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Oregon wineries call on Governor to allow limited offerings, citing economic impacts from industry survey 

by Oregon Wine Council press release
November 25, 2020

Salem, Ore. – Oregon’s wine industry stands with Governor Brown in her concern about the rapid rise in COVID-19 cases over the last few weeks and recognizes the need for precautions to slow the spread of the virus. However, the recent “Freeze” prohibiting on-site tasting and consumption at winery tasting rooms comes at an extremely challenging time as wineries seek to get on stable footing after earlier COVID closures and the September wildfires. Tasting rooms have taken safety precautions seriously and have not been the source of COVID-19 outbreaks.

“2020 has had dire impacts for wineries, vineyards and for our employees because of COVID-19 and wildfires,” said Alex Sokol Blosser, President of the Oregon Winegrowers Association Board of Directors. “Banning tastings during the holiday season is devastating for many wineries that typically see significant wine sales during the last two months of the year. An extension of the ban will threaten the viability of some wineries and will unfortunately lead to employee layoffs.”

The Oregon Winegrowers Association and Oregon Wine Council last week shared a proposal with Governor Brown recommending she allow for limited on-site tastings at wineries that remain in the most restrictive reopening phase past Dec. 2 with additional safety protocols. At a minimum, they have asked that wineries be allowed to operate outdoors as their counterparts in Washington are currently allowed to do.

“We believe these modifications would allow wineries to ensure the safety of their guests, while also supporting tasting rooms at this critical time,” said Elin Miller, Co-Chair of the Oregon Wine Council Board of Directors. “The ability to serve guests under these strict modifications would give these wineries a lifeline during what has been an unprecedented and incredibly challenging year.”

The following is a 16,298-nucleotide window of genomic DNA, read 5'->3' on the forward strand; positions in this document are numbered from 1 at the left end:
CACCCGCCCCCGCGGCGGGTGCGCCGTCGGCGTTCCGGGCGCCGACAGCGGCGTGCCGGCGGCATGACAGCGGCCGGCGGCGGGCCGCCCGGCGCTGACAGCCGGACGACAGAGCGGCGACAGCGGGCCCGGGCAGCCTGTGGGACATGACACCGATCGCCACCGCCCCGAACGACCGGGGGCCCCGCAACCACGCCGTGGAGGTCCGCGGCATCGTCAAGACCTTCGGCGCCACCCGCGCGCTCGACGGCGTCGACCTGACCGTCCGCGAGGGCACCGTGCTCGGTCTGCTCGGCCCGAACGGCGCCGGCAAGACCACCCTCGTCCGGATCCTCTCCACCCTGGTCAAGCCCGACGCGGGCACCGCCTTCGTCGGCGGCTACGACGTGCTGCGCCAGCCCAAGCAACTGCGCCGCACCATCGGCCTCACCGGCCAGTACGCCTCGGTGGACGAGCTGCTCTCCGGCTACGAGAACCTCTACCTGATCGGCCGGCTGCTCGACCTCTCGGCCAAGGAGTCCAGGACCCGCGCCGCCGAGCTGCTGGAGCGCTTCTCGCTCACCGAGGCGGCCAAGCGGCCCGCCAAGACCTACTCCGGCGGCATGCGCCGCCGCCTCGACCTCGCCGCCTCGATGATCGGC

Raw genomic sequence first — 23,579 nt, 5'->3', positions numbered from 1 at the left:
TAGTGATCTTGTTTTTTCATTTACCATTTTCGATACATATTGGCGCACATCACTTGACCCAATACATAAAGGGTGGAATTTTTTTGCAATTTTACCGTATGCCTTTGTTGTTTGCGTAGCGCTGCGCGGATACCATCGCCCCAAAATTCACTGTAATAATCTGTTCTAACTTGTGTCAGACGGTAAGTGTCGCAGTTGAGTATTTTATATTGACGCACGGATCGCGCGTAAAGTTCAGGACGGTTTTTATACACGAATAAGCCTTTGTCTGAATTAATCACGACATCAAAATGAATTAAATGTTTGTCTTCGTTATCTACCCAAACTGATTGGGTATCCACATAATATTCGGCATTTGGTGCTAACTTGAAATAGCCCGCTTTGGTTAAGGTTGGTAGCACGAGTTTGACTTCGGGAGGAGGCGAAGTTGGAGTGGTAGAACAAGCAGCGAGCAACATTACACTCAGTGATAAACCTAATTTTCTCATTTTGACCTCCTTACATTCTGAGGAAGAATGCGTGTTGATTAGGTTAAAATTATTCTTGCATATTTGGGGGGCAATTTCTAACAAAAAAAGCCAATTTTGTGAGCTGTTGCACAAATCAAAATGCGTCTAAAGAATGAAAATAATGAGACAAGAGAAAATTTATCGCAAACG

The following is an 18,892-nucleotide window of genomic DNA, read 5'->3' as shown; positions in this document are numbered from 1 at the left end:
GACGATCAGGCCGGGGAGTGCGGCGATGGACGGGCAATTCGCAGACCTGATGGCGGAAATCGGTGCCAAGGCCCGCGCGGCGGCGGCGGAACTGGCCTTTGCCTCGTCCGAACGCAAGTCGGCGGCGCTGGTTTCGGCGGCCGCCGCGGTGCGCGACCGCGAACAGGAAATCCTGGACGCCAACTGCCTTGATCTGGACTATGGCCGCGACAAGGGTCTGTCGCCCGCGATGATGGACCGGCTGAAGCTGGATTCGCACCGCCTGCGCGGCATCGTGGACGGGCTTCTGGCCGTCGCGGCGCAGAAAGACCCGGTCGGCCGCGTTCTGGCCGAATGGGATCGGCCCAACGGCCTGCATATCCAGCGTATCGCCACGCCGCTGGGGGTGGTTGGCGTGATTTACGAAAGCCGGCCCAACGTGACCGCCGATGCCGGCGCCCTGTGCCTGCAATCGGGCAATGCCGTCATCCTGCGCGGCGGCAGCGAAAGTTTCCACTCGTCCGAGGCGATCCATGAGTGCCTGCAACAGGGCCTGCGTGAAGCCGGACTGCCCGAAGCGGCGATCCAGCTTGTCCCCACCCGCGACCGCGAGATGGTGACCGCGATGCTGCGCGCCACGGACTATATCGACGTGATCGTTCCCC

The industry last week launched a survey that highlights the challenges wineries and their employees face if there is a prolonged prohibition of on-site tastings at wineries. That survey was completed by 71 wineries, representing roughly 14% of Oregon wine by volume and 20% by value. They reported on a total of 81 tasting rooms across Oregon, about 15% of Oregon’s 550 tasting rooms statewide. Notably, the survey found:

Restrictions through the end of the year are expected to equal more than $4.5 million in lost revenue – this is attributable to just 81 of the 550 tasting rooms in Oregon.

72% of respondents have already had to lay off employees because of lost sales during the two-week Freeze impacting more than 200 Oregonians, which is reported to rise to 85% if the Freeze continues. 

If the restrictions remain in place through the end of the year, using figures from respondents applied statewide, up to 2,000 employees could be impacted.

 

 

 


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